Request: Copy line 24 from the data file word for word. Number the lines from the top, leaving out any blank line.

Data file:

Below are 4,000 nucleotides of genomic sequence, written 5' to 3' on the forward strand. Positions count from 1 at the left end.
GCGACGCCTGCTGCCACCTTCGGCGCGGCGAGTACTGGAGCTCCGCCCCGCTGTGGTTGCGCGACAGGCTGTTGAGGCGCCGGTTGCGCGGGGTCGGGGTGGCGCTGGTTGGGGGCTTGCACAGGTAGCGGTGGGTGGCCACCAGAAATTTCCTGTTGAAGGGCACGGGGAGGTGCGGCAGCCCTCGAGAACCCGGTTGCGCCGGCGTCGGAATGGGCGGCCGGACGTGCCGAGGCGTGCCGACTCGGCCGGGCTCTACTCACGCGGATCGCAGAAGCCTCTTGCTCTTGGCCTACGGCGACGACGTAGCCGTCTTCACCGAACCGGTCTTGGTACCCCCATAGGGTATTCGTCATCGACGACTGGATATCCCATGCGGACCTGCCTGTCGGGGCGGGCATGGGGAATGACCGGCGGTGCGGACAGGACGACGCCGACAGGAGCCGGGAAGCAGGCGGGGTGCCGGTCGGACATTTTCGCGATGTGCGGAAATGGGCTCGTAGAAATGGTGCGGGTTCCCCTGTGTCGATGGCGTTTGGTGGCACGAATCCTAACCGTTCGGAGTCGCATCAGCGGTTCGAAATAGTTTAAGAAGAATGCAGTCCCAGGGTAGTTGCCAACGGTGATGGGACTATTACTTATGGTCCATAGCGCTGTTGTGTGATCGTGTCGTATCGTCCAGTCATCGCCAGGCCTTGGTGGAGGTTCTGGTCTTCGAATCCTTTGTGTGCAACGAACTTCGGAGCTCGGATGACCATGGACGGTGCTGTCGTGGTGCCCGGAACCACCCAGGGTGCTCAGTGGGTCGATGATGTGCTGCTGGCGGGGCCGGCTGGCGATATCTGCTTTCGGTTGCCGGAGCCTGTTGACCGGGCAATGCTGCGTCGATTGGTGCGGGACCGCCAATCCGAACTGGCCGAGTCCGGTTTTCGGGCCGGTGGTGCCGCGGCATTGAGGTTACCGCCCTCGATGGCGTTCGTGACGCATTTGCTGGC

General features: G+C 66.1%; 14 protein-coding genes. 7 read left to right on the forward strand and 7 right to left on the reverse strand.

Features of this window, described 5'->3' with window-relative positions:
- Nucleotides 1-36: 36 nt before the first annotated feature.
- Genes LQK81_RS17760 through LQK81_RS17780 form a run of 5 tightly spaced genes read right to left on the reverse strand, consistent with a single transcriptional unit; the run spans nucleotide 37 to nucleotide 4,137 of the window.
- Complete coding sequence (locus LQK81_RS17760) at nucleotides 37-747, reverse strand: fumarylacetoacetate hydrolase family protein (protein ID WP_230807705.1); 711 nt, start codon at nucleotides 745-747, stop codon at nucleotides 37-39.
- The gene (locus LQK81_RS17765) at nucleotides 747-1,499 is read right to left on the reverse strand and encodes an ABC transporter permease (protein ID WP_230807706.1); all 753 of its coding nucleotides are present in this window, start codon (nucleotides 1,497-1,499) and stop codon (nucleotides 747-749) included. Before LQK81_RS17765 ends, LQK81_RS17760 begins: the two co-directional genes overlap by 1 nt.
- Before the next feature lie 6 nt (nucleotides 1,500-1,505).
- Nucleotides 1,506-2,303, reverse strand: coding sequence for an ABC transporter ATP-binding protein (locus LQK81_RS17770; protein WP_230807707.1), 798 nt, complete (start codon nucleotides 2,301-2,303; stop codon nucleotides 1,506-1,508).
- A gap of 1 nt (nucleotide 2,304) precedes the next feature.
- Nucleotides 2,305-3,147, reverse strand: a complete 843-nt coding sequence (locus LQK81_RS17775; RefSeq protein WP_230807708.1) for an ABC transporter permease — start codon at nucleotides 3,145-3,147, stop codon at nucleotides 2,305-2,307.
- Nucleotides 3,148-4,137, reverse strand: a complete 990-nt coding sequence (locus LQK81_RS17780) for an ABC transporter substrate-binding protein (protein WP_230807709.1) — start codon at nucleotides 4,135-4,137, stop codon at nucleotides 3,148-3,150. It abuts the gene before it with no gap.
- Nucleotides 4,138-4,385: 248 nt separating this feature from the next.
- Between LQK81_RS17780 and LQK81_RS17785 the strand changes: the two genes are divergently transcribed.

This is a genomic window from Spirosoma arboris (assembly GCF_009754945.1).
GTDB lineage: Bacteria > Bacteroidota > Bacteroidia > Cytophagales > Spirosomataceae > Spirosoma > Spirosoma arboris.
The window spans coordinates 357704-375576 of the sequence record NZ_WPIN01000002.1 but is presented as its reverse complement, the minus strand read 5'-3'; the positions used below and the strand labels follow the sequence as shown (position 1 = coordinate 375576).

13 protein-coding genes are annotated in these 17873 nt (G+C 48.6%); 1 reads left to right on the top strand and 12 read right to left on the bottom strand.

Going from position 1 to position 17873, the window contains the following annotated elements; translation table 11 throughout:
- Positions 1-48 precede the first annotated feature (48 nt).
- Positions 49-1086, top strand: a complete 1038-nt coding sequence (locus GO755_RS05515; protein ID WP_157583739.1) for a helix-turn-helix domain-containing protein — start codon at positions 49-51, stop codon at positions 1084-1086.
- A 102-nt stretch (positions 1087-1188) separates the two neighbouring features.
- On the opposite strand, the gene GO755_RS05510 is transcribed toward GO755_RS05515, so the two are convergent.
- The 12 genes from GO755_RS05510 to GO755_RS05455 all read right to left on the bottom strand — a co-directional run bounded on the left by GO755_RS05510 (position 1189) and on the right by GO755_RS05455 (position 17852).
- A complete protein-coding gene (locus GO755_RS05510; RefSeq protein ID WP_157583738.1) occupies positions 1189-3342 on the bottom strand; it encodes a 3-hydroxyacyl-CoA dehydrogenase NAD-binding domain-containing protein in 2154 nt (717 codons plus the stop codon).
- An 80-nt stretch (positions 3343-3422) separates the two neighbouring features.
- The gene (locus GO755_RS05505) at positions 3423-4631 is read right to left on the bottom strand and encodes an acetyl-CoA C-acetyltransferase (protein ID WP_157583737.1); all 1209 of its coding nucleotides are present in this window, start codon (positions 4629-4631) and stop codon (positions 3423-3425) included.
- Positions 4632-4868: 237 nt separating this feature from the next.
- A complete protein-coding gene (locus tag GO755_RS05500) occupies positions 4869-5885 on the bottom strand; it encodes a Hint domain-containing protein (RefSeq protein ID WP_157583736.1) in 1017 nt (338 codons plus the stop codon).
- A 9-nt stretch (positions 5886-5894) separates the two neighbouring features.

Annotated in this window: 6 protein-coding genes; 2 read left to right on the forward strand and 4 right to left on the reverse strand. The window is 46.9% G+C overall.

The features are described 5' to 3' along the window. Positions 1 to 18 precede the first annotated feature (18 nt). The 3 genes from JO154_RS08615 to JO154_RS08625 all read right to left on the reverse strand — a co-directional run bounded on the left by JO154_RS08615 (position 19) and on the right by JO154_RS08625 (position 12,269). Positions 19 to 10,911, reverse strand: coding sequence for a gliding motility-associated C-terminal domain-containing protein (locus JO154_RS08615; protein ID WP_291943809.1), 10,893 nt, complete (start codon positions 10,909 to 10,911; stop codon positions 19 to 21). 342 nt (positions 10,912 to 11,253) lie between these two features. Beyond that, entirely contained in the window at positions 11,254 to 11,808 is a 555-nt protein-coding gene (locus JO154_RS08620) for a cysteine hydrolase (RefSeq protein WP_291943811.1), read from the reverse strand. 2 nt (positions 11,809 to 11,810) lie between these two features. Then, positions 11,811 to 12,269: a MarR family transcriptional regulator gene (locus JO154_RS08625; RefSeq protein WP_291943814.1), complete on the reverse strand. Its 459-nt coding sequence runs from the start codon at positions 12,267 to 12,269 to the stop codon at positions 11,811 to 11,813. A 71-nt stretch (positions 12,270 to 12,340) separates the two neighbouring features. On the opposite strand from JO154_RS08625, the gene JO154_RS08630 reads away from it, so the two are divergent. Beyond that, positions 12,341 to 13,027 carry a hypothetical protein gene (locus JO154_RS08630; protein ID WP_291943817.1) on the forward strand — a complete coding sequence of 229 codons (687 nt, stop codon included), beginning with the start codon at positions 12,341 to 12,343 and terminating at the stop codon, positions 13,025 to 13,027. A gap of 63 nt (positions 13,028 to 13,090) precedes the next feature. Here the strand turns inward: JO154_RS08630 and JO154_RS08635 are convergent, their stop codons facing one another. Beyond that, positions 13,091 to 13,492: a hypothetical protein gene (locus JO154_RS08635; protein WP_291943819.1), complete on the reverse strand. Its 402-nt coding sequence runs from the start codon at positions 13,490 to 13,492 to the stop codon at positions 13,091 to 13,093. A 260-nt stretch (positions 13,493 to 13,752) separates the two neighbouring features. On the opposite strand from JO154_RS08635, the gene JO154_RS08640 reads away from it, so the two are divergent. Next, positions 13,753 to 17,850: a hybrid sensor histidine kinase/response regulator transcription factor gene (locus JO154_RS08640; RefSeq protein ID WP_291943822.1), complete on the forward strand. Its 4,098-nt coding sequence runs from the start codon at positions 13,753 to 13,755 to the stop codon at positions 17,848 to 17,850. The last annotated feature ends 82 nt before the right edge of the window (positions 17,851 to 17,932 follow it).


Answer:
- On the opposite strand, the gene GO755_RS05510 is transcribed toward GO755_RS05515, so the two are convergent.